Government appeal over Brexit

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Brexit puzzle

 

Today the British government takes its appeal over the right to trigger article 50 of the Lisbon treaty to the supreme court. The British government believes that it has the right to trigger the article, which would begin the two year negotiation period of Britain’s exit from the ever increasingly troubled zone.

The hearing is a landmark case, earlier efforts in the high court were ruled against the government.

The government believes that it already has the right to trigger the article without it going to a potentially disastrous vote in the house of commons. Many expect that the vote may actually be defeated there, which would put the government in an awful position of having to ignore a public referendum on the change. Though it’s fairly well thought that a deal could be done, as long as the government is prepared to negotiate terms with other parties. Theresa May and her government are trying to avoid this by going to court and winning the right to do so without such deals.

Many have argued that the government should have accepted the original findings and started to find a way to make the trigger happen the correct way through parliament. The worry for Theresa May is that “Brexit” isn’t popular among politicians, and promises to turn in to a political football that could get kicked around in parliament. The Prime Minister argues that “Brexit means Brexit” in an attempt to ensure that all adhere to the non binding referendum.

The leader of the Liberal Democrats Tim Farron has floated the idea that any final negotiation on the terms of Britain’s exit from the zone should be put to another referendum. He suggested that the first referendum had signalled that the UK wanted to leave, but not the way in which it should be done.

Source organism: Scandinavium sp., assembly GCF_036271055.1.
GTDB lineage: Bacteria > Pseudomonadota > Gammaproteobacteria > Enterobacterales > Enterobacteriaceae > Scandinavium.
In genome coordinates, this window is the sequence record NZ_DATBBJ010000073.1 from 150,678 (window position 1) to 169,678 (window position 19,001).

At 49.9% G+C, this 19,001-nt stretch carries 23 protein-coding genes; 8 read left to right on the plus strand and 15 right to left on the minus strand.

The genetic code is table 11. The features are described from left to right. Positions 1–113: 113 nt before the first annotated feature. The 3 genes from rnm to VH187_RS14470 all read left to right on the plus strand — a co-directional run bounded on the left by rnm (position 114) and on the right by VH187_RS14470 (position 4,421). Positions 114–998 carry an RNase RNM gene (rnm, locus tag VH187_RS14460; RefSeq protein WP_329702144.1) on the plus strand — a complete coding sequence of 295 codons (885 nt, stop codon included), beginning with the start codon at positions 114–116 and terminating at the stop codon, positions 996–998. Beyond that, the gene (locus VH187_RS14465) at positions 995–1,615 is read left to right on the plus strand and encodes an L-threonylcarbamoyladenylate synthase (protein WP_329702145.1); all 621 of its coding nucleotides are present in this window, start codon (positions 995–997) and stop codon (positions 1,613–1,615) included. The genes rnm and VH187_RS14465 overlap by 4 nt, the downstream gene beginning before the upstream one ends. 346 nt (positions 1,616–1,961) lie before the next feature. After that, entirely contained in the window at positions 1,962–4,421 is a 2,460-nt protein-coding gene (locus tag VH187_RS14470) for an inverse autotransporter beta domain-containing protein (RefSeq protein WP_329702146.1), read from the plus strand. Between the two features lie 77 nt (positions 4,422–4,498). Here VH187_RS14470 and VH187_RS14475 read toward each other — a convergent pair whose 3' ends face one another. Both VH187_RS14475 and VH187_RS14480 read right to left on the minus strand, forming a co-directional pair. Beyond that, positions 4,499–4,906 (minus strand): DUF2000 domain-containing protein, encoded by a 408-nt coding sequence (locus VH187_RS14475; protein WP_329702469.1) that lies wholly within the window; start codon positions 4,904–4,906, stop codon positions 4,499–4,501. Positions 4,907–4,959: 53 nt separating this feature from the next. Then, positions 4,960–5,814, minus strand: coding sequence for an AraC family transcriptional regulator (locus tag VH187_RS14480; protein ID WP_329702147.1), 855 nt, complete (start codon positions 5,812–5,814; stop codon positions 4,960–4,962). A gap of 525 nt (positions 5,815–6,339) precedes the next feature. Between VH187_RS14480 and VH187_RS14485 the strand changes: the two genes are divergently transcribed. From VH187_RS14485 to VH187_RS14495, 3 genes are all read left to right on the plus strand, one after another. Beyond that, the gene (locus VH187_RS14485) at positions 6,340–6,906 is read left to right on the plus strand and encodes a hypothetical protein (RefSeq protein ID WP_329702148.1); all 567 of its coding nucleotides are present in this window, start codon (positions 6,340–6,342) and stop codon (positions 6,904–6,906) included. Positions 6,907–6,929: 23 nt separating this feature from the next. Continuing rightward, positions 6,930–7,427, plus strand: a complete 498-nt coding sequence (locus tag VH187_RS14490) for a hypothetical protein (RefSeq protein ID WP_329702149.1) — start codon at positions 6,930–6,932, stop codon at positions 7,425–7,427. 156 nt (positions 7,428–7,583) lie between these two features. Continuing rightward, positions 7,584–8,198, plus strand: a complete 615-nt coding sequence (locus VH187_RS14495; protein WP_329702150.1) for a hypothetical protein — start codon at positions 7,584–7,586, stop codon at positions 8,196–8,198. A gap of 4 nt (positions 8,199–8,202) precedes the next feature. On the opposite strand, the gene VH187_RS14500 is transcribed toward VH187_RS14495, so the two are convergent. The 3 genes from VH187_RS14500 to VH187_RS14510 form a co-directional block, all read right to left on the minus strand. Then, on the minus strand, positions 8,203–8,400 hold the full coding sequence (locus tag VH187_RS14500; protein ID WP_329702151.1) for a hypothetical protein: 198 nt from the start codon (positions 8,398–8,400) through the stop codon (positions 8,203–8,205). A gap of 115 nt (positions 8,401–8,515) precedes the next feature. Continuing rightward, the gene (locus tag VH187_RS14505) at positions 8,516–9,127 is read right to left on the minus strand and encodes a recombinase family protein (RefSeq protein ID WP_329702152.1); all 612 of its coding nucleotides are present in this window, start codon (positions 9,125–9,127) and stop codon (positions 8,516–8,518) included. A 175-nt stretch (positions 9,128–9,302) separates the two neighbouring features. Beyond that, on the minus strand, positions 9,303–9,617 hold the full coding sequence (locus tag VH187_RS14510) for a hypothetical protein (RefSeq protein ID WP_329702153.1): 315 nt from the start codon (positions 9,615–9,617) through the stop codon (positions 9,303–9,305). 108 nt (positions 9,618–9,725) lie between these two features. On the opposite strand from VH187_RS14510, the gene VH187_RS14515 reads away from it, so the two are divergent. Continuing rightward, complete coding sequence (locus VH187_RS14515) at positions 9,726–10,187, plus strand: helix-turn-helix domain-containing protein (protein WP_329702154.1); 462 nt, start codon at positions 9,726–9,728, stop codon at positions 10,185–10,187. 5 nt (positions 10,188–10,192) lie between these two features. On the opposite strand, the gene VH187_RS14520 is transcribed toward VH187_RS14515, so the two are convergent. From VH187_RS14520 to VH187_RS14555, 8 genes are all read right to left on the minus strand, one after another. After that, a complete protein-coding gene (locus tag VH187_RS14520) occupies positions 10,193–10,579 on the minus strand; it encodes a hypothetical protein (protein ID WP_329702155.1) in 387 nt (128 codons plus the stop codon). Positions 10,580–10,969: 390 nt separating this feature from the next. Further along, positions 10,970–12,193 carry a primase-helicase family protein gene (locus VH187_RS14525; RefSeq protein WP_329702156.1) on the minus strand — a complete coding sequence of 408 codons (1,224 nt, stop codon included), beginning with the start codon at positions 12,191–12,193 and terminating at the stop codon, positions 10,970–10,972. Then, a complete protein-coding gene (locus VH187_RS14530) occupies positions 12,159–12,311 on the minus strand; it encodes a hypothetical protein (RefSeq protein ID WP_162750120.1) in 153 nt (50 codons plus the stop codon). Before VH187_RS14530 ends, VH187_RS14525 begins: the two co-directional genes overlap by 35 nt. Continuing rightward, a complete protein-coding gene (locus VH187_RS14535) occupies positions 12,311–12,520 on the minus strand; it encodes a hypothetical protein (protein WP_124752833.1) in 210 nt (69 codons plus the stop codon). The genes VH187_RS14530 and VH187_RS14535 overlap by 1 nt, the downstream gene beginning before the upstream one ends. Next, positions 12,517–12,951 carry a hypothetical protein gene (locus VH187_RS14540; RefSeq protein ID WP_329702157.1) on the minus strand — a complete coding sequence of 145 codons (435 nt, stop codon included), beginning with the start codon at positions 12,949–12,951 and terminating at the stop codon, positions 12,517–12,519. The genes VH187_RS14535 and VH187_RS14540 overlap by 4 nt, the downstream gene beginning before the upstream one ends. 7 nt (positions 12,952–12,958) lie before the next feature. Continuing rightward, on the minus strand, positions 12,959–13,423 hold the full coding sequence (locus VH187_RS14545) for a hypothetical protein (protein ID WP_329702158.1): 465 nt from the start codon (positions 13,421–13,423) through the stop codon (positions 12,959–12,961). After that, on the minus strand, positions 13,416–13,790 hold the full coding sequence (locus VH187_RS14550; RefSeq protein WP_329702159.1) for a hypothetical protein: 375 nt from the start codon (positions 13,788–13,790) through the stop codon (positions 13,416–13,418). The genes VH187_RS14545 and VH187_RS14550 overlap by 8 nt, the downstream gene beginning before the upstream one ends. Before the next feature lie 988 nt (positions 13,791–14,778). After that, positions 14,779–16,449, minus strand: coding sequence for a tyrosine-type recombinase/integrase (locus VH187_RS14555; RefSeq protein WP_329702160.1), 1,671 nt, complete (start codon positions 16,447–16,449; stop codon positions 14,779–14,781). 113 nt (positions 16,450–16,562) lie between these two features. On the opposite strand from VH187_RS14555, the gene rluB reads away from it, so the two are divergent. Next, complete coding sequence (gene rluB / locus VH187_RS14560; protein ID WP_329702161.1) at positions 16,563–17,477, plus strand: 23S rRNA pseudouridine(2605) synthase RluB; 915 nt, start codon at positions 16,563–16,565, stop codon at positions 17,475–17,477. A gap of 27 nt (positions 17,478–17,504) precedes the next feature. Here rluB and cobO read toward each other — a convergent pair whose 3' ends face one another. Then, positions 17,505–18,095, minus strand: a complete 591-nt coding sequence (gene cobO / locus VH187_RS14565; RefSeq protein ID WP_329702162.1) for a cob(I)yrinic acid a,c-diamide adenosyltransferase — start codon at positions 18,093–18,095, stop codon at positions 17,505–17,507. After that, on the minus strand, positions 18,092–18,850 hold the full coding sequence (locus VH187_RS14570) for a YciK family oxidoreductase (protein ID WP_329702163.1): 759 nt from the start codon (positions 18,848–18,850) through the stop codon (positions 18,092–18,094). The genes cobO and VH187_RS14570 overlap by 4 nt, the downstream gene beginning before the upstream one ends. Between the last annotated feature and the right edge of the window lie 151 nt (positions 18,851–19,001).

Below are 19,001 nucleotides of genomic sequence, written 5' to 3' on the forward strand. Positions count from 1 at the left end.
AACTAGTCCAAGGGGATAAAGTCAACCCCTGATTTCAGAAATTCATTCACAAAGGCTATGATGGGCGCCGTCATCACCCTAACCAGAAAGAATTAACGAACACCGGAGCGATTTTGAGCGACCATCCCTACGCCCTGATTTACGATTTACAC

Mr Farron will be buoyed by the news that his party have just won their first by-election for many years, taking the seat of Zac Goldsmith in Richmond. Goldsmith had given up the seat in order to stand again as an independent, this backfired spectacularly as only the Lib Dems had put up a serious challenger to Goldsmith. They also put a lot of work in to local canvassing. But it’s Goldsmith himself who may have caused himself problems by being a supporter of “Brexit”. Incoming MP Sara Olney has promised to carry on Goldsmith’s fight against expansion at Heathrow airport, but it’s obvious that she doesn’t share his views on the EU. It’s believed that the Lib Dems are targeting seats all over the country where there was a large “remain” vote in order to try and rebuild the party after it was devastated at the 2015 general election after 5 years of being in coalition with the tories.

About Joseph Thornton:
Joseph is a 34 year old freelance writer from London. He has a wide interest in politics and specialises in the subject. He's also a blog writer in his spare time.